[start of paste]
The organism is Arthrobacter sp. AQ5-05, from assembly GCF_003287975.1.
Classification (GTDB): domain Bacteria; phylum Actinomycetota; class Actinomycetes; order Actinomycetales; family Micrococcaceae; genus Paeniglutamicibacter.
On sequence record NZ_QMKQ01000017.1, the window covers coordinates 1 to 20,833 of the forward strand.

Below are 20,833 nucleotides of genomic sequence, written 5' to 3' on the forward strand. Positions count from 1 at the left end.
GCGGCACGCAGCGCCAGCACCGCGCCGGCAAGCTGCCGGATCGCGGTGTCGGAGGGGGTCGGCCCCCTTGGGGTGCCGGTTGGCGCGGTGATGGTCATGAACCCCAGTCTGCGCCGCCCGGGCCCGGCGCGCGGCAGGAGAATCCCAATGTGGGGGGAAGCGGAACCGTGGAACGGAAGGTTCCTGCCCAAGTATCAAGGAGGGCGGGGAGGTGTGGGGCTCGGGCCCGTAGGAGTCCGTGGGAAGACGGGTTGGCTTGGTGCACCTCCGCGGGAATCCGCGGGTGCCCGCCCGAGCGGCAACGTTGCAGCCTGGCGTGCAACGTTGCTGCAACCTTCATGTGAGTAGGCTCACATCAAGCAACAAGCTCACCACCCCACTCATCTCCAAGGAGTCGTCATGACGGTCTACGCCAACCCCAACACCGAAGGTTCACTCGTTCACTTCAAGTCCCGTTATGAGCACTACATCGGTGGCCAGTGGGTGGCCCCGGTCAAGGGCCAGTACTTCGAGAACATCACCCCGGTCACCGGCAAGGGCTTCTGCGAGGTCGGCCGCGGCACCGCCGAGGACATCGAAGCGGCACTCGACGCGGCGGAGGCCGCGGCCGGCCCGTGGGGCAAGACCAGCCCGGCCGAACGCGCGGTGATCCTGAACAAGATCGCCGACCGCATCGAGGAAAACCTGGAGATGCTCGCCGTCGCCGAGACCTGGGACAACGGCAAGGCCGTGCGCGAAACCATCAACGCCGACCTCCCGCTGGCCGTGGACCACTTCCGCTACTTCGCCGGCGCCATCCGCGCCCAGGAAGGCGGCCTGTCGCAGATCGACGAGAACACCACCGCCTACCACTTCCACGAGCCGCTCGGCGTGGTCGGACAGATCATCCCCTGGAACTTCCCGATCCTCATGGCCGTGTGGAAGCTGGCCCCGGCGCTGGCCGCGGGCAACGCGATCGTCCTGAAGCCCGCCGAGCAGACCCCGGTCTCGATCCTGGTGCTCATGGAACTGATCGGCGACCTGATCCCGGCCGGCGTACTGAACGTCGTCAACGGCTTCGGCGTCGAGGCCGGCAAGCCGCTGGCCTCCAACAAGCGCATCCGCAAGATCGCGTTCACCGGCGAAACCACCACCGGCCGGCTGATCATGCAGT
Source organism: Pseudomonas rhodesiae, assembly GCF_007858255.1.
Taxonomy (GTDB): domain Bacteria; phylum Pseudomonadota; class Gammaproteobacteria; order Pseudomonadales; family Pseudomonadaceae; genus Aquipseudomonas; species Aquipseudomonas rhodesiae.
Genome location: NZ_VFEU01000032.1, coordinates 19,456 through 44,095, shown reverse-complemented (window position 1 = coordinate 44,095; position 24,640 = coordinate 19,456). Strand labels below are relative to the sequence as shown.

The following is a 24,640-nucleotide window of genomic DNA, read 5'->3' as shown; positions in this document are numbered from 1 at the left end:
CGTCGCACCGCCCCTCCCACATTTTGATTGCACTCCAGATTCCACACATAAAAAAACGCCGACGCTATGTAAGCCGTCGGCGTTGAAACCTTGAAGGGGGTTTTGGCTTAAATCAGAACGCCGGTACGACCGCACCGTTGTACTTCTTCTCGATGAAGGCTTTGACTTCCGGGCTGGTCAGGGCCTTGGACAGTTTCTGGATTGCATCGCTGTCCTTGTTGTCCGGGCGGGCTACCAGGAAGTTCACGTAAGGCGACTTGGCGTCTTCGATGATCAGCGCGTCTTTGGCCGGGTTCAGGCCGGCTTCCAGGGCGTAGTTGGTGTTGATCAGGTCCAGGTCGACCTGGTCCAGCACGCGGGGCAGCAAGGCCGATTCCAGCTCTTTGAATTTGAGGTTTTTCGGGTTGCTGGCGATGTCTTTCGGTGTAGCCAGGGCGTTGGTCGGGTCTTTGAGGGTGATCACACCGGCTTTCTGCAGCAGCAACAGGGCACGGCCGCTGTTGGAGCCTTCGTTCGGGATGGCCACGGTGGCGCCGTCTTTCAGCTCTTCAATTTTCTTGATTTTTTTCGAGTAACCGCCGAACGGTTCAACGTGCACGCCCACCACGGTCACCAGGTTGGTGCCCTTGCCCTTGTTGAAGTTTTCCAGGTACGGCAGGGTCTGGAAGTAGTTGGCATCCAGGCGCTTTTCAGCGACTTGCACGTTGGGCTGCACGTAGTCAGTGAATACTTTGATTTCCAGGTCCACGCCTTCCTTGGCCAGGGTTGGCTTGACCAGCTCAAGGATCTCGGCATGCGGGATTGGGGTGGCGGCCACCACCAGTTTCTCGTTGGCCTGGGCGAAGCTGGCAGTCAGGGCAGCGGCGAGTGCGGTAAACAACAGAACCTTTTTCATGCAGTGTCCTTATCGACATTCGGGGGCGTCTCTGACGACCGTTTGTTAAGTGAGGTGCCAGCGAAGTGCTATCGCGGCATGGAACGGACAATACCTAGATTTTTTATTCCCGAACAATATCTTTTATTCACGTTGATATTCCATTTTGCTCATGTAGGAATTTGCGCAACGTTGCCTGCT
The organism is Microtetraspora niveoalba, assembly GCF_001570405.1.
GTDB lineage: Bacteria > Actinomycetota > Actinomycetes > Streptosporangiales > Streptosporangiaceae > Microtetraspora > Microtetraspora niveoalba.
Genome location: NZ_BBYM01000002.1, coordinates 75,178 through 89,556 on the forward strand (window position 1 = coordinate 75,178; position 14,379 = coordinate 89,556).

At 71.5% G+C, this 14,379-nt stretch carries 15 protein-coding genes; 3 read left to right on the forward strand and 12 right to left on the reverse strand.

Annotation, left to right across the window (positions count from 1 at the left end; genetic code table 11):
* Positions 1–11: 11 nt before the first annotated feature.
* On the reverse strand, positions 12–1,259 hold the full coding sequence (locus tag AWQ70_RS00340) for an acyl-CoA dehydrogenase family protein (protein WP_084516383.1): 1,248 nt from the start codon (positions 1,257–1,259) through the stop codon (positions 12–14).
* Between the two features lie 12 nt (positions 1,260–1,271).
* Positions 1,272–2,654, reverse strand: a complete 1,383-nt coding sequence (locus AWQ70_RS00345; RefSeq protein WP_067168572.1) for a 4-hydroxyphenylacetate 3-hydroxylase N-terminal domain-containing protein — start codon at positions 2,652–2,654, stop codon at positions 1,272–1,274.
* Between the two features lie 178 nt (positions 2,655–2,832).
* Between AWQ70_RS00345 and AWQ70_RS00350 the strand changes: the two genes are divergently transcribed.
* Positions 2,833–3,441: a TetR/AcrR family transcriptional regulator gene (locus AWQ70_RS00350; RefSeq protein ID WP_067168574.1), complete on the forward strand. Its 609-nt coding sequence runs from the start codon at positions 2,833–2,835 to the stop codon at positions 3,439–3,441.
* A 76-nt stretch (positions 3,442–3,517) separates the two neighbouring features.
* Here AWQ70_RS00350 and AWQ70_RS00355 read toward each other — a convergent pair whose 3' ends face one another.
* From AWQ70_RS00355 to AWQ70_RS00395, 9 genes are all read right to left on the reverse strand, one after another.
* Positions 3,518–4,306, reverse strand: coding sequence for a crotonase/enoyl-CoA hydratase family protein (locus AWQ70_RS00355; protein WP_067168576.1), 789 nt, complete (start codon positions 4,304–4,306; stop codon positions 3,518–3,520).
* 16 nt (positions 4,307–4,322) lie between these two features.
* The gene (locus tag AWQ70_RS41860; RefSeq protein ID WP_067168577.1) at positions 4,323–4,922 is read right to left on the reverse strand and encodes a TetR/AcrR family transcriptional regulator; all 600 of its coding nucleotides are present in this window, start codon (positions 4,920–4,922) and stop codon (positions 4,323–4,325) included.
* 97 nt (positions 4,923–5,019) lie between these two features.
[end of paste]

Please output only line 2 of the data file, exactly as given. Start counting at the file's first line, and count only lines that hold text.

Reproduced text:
Classification (GTDB): domain Bacteria; phylum Actinomycetota; class Actinomycetes; order Actinomycetales; family Micrococcaceae; genus Paeniglutamicibacter.